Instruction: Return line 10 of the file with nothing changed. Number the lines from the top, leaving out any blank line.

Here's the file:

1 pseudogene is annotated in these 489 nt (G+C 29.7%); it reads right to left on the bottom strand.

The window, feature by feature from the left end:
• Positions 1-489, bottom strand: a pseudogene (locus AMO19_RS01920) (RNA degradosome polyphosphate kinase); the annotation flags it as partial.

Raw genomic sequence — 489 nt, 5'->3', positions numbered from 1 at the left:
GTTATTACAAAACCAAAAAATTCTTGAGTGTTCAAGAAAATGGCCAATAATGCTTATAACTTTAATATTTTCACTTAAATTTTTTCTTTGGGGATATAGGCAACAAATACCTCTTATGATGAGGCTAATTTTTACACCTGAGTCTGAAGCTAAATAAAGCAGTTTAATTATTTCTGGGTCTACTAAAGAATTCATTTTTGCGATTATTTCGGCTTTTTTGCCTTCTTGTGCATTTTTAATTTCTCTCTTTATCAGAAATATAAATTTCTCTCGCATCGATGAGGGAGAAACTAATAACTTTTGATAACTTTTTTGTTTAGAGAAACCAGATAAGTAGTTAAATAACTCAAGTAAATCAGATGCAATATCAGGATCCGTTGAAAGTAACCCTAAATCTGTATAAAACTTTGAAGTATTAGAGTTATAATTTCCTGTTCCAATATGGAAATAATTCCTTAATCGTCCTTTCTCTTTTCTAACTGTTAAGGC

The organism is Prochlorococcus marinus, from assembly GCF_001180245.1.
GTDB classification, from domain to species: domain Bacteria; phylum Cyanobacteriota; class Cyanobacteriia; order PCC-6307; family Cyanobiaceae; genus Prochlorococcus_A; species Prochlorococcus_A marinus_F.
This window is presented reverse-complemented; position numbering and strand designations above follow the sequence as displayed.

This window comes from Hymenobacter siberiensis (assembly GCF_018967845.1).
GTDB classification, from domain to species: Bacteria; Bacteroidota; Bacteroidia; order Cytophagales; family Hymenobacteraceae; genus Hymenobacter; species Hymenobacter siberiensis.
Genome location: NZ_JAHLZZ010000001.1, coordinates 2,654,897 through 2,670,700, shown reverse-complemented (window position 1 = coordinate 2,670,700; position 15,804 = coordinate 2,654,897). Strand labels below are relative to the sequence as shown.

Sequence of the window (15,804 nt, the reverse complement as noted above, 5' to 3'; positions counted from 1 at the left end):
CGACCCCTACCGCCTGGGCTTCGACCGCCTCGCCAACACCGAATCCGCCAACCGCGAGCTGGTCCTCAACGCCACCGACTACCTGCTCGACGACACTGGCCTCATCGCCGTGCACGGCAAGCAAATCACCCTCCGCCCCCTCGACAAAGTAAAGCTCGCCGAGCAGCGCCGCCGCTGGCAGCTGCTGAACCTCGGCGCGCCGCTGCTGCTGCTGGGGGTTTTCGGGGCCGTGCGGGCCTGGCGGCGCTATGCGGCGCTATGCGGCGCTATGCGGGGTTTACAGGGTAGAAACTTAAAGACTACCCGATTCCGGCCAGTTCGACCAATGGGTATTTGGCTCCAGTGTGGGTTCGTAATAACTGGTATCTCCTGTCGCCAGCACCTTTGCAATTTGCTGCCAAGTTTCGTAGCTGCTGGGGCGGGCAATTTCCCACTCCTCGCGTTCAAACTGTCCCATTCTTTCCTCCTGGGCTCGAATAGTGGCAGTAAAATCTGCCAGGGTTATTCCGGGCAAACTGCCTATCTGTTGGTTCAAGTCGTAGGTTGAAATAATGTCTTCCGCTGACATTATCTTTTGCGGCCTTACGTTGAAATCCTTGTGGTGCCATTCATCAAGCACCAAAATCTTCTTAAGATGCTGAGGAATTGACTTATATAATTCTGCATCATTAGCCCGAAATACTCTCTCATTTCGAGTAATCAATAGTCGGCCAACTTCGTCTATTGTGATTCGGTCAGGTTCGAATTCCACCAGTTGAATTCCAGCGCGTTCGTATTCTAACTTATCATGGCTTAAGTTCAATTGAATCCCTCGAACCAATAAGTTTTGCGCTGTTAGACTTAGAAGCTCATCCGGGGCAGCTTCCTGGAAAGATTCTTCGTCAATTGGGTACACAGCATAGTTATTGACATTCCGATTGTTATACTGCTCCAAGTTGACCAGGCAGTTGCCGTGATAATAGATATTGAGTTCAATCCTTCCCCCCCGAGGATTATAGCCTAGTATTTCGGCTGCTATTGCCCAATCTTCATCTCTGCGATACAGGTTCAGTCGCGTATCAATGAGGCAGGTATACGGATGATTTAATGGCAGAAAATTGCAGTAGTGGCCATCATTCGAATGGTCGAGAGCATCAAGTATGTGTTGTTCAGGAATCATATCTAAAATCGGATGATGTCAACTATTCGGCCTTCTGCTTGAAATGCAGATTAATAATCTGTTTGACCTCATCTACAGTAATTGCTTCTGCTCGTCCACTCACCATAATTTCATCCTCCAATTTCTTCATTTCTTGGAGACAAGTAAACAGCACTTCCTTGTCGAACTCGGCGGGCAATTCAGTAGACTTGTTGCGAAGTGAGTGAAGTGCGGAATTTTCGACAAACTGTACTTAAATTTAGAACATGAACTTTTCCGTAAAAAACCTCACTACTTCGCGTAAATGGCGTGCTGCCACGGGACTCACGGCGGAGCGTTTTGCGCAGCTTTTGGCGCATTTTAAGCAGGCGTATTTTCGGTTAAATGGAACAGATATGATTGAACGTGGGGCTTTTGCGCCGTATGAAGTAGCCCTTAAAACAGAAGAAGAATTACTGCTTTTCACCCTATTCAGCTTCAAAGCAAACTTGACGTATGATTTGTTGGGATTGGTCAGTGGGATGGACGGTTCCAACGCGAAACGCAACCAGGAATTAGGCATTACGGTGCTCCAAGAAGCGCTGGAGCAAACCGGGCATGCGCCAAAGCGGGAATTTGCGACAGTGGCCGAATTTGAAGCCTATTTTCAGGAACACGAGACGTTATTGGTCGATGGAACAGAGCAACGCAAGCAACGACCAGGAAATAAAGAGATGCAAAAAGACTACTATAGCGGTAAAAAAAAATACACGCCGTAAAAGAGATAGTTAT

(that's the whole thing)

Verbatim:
GTDB classification, from domain to species: Bacteria; Bacteroidota; Bacteroidia; order Cytophagales; family Hymenobacteraceae; genus Hymenobacter; species Hymenobacter siberiensis.